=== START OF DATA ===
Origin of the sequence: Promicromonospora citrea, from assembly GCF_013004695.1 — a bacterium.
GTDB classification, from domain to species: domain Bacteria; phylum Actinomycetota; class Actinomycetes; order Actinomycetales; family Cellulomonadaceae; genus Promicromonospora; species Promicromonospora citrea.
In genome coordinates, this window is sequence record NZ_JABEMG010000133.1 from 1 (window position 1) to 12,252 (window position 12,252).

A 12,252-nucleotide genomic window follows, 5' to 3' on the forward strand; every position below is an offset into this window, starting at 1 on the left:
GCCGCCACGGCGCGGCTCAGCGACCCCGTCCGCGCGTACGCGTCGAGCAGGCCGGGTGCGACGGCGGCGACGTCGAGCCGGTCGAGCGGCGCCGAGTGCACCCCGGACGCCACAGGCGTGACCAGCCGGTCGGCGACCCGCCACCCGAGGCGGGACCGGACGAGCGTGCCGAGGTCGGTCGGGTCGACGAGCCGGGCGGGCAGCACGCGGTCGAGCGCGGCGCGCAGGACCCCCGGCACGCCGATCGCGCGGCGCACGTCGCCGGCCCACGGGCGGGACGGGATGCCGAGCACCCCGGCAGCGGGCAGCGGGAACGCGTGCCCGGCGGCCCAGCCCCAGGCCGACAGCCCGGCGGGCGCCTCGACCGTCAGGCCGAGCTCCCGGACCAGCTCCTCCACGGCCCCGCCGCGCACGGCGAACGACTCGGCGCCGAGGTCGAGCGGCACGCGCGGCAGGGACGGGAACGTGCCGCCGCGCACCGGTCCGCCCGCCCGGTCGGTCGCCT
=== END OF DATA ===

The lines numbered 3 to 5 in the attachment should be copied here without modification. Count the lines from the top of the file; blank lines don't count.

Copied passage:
In genome coordinates, this window is sequence record NZ_JABEMG010000133.1 from 1 (window position 1) to 12,252 (window position 12,252).

A 12,252-nucleotide genomic window follows, 5' to 3' on the forward strand; every position below is an offset into this window, starting at 1 on the left:
GCCGCCACGGCGCGGCTCAGCGACCCCGTCCGCGCGTACGCGTCGAGCAGGCCGGGTGCGACGGCGGCGACGTCGAGCCGGTCGAGCGGCGCCGAGTGCACCCCGGACGCCACAGGCGTGACCAGCCGGTCGGCGACCCGCCACCCGAGGCGGGACCGGACGAGCGTGCCGAGGTCGGTCGGGTCGACGAGCCGGGCGGGCAGCACGCGGTCGAGCGCGGCGCGCAGGACCCCCGGCACGCCGATCGCGCGGCGCACGTCGCCGGCCCACGGGCGGGACGGGATGCCGAGCACCCCGGCAGCGGGCAGCGGGAACGCGTGCCCGGCGGCCCAGCCCCAGGCCGACAGCCCGGCGGGCGCCTCGACCGTCAGGCCGAGCTCCCGGACCAGCTCCTCCACGGCCCCGCCGCGCACGGCGAACGACTCGGCGCCGAGGTCGAGCGGCACGCGCGGCAGGGACGGGAACGTGCCGCCGCGCACCGGTCCGCCCGCCCGGTCGGTCGCCT